Traditionally the main difference between IPA and Pale Ale is that the IPA is hoppier, and also typically a stronger beer with a higher ABV as well as being more bitter. An interesting fact that unless you are a beer connoisseur you might not be aware of is that an IPA is in actuality a Pale Ale; in fact, it is right there in its name India “Pale Ale”. As such when comparing a Pale Ale vs IPA it could be said that an IPA is simply a stronger version of a Pale Ale in taste and alcohol content.
To help you understand the differences between these popular beer styles we will start by taking a look at their history…
The History of Pale Ale vs IPA
Pale Ale came first before the IPA. Back in the early 1700s, the dominant beers were dark ales such as porters and stouts. During this time period, maltsters developed a kilning process for their grains that allowed them to dry the malts to different degrees, allowing brewers to be able to brew lighter-looking and tasting beers. These lighter or paler-looking beers became known as Pale Ales.
Compared to the darker beers these lighter beers allowed the hops to shine through more giving them a more bitter and hoppier flavor, as a result of the extra bitterness they were also referred to as Bitters. The Pale Ale was considered the hoppiest beer on the market for 100 years before the IPA appeared.
There is debate about the origins of the IPA, the most agreed upon origin story was that it was purposely designed and brewed to be shipped to the British colonies in India. It is said that it was purposely brewed with higher alcohol content and a larger amount of hops in order to preserve it during the long sea voyage. Newspapers in 1829 did make mention of this new beer style calling it the East India Pale Ale, over time the name was shortened to India Pale Ale and now it is typically referred to only by its abbreviation IPA.
The original version of this beer would not resemble most of the versions brewed today, the closest would be the English IPA.
What is a Pale Ale?
Pale Ales have always been known for having balanced aroma and flavor characteristics. In most versions of this beer style, you will be able to detect some hop notes, however, they will typically lean slightly more towards the characteristics provided by the malt such as cracker, toast, bread, and biscuit. There are now numerous versions of this style of beer, the English Pale Ale would be the closest representation to the original recipe, other popular examples are Blonde and Golden Ales as well as American Pale Ales or APAs which tend to let the hop characteristics shine through more.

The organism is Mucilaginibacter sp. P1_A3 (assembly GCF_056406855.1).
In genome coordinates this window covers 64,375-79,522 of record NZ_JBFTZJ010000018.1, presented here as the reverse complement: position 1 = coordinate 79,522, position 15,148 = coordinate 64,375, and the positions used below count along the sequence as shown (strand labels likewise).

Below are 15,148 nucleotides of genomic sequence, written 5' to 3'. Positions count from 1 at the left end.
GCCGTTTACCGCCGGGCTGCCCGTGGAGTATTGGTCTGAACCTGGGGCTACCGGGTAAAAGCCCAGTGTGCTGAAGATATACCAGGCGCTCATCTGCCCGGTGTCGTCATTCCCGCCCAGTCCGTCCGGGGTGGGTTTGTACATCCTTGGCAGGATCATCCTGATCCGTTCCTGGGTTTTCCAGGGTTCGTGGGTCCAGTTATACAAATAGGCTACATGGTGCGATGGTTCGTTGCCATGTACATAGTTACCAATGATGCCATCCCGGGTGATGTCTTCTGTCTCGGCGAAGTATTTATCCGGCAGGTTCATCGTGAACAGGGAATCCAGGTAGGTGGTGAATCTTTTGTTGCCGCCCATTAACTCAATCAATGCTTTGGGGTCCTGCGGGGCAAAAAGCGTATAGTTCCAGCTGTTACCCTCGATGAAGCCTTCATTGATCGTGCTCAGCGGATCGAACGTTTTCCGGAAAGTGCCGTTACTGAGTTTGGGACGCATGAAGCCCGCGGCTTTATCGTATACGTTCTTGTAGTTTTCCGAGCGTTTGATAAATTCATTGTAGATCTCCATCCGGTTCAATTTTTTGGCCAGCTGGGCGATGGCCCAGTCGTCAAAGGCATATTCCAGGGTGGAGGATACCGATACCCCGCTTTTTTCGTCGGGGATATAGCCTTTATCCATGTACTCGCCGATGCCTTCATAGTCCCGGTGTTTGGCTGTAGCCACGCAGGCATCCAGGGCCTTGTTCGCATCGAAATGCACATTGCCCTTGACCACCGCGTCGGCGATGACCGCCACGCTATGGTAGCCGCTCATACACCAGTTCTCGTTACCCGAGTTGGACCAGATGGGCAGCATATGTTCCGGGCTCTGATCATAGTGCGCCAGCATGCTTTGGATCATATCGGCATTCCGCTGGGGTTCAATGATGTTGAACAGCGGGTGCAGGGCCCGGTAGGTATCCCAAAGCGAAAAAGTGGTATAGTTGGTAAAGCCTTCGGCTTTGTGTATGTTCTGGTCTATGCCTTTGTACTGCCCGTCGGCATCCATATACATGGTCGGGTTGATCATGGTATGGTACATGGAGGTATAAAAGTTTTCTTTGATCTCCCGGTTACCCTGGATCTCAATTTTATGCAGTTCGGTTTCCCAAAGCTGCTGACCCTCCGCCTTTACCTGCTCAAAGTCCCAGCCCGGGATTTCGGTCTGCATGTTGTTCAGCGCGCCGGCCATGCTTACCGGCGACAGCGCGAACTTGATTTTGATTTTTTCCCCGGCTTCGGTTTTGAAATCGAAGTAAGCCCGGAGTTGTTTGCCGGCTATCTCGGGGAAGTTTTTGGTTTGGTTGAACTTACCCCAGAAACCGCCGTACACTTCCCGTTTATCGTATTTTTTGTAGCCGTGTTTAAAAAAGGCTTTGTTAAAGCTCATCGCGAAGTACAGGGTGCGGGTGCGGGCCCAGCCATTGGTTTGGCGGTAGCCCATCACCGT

What is an IPA?
An IPA will get most of its flavor from the hops used when making it. Hops come in a variety of different aromas and flavors and can present notes ranging from fruity, spicy, citrusy, earthy, and herbal like to name just a few. They are also typically a more bitter-tasting beer and have a higher alcohol percentage.
Like its predecessor there are now many versions of this style of beer, at our last count, there are 24 types of IPAs with new examples such as the Black IPA arriving on the scene all the time. The British IPA is the closest version to the original recipe with the NEIPA, The West Coast, and the American IPA being some of the more popular and well-known.
Difference Between IPA and Pale Ale
When it comes to the differences between Pale Ale vs IPA the lines are becoming more blurred as craft breweries are pushing the limits of what defines each of these beers. Pale Ales seem to be becoming more hoppier and bitter tasting with flavor profiles that are now very similar to that of IPAs and brewers are also now producing what they refer to as session IPAs which have a lower ABV and essentially taste and smell identical to many versions of Pale Ales.
Traditionally speaking an IPA should have a hoppier flavor and aroma profile, a higher bitterness level as well as a higher alcohol content typically in the range of 5.5 – 7%. A Pale Ale should have a noticeable but lighter hop profile and a medium body with a lower ABV ranging from 4.5 – 5.5%. Pale Ales are more balanced beers having an equal balance between the fruity, earthy, and spicy characteristics of hops and the biscuit, toast, and bready characteristics of the malt. Whereas IPAs will be more hop forward.
Examples of Pale Ales and IPAs
Since the explosion in popularity of craft breweries, it has become increasingly simple to sample different styles of beers as most of these breweries will have a tap room where all of their selections can be sampled and many will carry a few examples of both Pale Ales and IPAs.
The following are some of the more famous commercial examples of the different versions of these beer styles…
English Pale Ale – Timothy Taylor’s Landlord (The Classic Pale Ale)
American Pale Ale – Zombie Dust (3 Floyds Brewing)
English IPA – Harpoon IPA (Harpoon Brewery)
New England IPA (NEIPA) – Hu Jon Hops (Trailway Brewing co.)
West Coast IPA – Head Hunter (Fat Head’s Brewery)
Double IPA – Florida Man (Cigar City Brewing Company)
When it comes to a Pale Ale vs IPA nowadays the lines are blurred and in many cases, it can be difficult to tell them apart; however, in the traditional sense, an IPA should simply be a hoppier, stronger version of a Pale Ale.
P.S. If you brew your own beer be sure to pick up our gift to you of Big Robb’s top 5 favorite recipes from his brewpub. Details are on the side of the blog or at the bottom if you are on your phone. Cheers!